This Mushroom Suya is Apartment Stovetop Friendly and will Wow the Crowd at Your Next Event
Suya is a big part of Nigerian culture. Expats make it an even bigger deal by raving about the need to eat it during their Christmas time visits. Suya is Nigerian street food, often found in the most random streets at night. One night a suya stand may be there, another night it is not. Without a doubt, suya is a dish that provides just enough spice, just enough texture, and all-around good flavors. Unfortunately, if you're eating plant-based suya impossible to enjoy... Enter the oyster mushroom.
🌶 The Traditional Suya
Suya as mentioned above is a big part of the nightlife in Nigeria, however, it is ubiquitous to most of West Africa. The dish is traditionally made with thinly sliced beef, ram, or chicken that is roasted over an open fire. The roasted meat is then coated with the suya spice that consists of crushed peanuts like kuli-kuli, salt, cayenne, ginger, and more. Suya is typically served with raw onions and tomatoes.
Often times, suya will be cooked on a stick, this is great for rationing and making sure that each customer will get the same amount that they paid for. In more relaxed settings, suya is usually piled high on a plate with a toothpick on the side to allow the person enjoying to include a piece of onion and tomato with each bite.
The grills are usually propped up near night clubs and high traffic areas at night. Suya makers tend to start setting up "shop" at nightfall and can operate into the early morning. Suya can be found at restaurants in Nigeria, however, the experience of buying street food is to haggle for more meat and watching the food be made in front of you and have it be served on a piece of the day's newspaper to soak up the excess oils.
🍄 The Plant-Based Adaptation
Mushroom is the first produce that I think about when it comes to substituting meat. Oyster mushrooms specifically, is a great substitute due to its texture and its ability to soak up the flavors that your add to it, which is why it will be used to make our vegan mushroom suya.
Suya spice - though relatively easy to make, can be found online and at local African markets. With Suya being a popular dish across West African and well known around the world, you can most likely be able to find it if you search hard enough.
I purchased mine from Gold Coast, a Ghanaian owned African Market, in the Bronx. I got a pound of suya spice for under $10.00. I recommend purchasing it online if you're having difficulty finding it in store.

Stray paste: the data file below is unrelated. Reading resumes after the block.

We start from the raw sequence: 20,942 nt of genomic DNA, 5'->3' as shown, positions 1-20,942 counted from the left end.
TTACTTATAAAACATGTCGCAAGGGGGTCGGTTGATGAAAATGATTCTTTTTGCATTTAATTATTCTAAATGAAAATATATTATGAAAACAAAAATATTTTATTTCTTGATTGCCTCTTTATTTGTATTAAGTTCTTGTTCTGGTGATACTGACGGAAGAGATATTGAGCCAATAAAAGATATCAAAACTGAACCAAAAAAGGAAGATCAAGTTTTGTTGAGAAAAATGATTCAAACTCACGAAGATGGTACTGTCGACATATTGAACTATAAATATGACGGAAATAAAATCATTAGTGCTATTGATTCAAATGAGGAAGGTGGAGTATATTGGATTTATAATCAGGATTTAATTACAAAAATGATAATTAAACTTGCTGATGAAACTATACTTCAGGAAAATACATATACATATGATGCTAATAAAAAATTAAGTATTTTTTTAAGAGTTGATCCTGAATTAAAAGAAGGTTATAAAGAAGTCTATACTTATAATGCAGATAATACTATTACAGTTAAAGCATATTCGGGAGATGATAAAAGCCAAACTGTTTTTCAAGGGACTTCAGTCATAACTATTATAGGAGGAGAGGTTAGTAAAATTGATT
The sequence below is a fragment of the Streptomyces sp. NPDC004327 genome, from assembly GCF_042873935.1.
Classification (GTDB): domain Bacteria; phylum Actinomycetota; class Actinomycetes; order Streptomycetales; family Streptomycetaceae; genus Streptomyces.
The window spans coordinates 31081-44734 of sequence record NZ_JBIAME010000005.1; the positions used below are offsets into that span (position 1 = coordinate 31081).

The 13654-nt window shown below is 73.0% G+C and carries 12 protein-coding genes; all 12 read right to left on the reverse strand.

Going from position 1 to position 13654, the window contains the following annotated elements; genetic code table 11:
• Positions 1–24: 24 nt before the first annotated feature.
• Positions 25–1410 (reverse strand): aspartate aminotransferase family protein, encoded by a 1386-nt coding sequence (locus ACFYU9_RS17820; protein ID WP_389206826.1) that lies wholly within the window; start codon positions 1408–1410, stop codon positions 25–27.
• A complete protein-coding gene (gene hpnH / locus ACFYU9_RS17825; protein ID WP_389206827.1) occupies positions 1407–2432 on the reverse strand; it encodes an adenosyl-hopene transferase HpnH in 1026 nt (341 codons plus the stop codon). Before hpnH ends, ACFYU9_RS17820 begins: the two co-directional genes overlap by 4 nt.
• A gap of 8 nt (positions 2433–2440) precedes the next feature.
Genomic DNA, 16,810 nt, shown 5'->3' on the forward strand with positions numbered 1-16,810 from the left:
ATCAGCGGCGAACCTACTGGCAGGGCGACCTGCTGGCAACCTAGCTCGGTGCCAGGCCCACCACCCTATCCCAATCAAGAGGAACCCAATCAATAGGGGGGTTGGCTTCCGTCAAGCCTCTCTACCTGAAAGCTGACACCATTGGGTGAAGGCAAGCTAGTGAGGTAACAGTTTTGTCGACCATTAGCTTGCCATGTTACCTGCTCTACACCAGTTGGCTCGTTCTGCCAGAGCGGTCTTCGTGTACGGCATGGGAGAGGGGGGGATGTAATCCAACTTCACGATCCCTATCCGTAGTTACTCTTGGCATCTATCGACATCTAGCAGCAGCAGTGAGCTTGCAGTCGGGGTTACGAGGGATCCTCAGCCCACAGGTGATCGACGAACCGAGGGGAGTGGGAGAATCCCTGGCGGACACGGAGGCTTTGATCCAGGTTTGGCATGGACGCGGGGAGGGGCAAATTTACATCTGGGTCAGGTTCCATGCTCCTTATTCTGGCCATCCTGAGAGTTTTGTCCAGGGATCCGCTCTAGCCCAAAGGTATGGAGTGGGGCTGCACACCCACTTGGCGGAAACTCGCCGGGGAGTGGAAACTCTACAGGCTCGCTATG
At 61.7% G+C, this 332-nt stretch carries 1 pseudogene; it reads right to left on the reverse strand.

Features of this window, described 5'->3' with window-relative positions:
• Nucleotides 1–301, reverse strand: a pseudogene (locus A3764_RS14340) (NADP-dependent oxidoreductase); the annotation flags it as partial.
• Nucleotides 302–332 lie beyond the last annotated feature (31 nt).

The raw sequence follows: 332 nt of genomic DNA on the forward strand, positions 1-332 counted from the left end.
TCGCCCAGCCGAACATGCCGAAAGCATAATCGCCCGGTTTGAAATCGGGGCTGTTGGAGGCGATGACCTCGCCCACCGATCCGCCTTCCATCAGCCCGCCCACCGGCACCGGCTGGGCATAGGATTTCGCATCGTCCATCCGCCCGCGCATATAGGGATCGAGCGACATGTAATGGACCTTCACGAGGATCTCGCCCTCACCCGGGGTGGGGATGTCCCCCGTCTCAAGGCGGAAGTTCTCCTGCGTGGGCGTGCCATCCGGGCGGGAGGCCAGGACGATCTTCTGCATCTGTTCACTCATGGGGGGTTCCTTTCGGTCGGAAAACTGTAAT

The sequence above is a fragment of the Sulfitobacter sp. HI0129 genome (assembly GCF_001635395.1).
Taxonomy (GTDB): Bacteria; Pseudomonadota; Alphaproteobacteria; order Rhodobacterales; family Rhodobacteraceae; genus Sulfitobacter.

For our mushroom suya, we're going to adapt it further by using a cast-iron skillet or a grill pan that you can easily place on your stove, perfect for apartment dwellers like me. If you have a grill, by all means, be my guest, just lay down aluminum foil and be sure to tend to your mushrooms often.
Oyster mushrooms hold a lot of water, so be mindful of that as you grill. Squeeze your mushrooms after washing and salting to remove excess water. Allow your mushrooms to fully brown and dry out. Additionally, I like to shred the mushrooms to create more pieces from one stem.
🥡 Storing & Reheating
This dish is best served immediately - however if you find that you would like to reheat your mushroom suya, you can heat it over medium-high heat with an extra dash of suya spice.
💭 Top Tips
- Squeeze out excess water from your oyster mushrooms before grilling
- Fry your mushrooms in batches, try not to overcrowd your pan
- For extra peanut taste, mix equal parts peanut butter and suya spice, and add that over the oyster mushrooms just as they begin to brown
- Serve with suya spice on the side for those who want more flavor and heat
- 1 lb of oyster mushrooms
- ½ tsp of salt
- 4 oz of suya spice
- 1 medium Roma tomato, roughly sliced
- ½ yellow or red onion, roughly sliced
- Vegetable oil for grilling
- Remove the base from the stems of your oyster mushrooms and rinse
- Shred mushrooms or separate it to create more bitesize pieces
- Heat 2 tbs of oil in a cast-iron skillet over medium-high heat
- Add your mushrooms in batches, making sure not to overcrowd your pan
- Fry and turn constantly until your mushrooms begin to brown and shrink, about 7-10 minutes
- Add a tsp of suya and fry for an additional 3 minutes
- Remove from heat and serve immediately with sliced tomato and onion
Serve with toothpicks for easy bitesize picking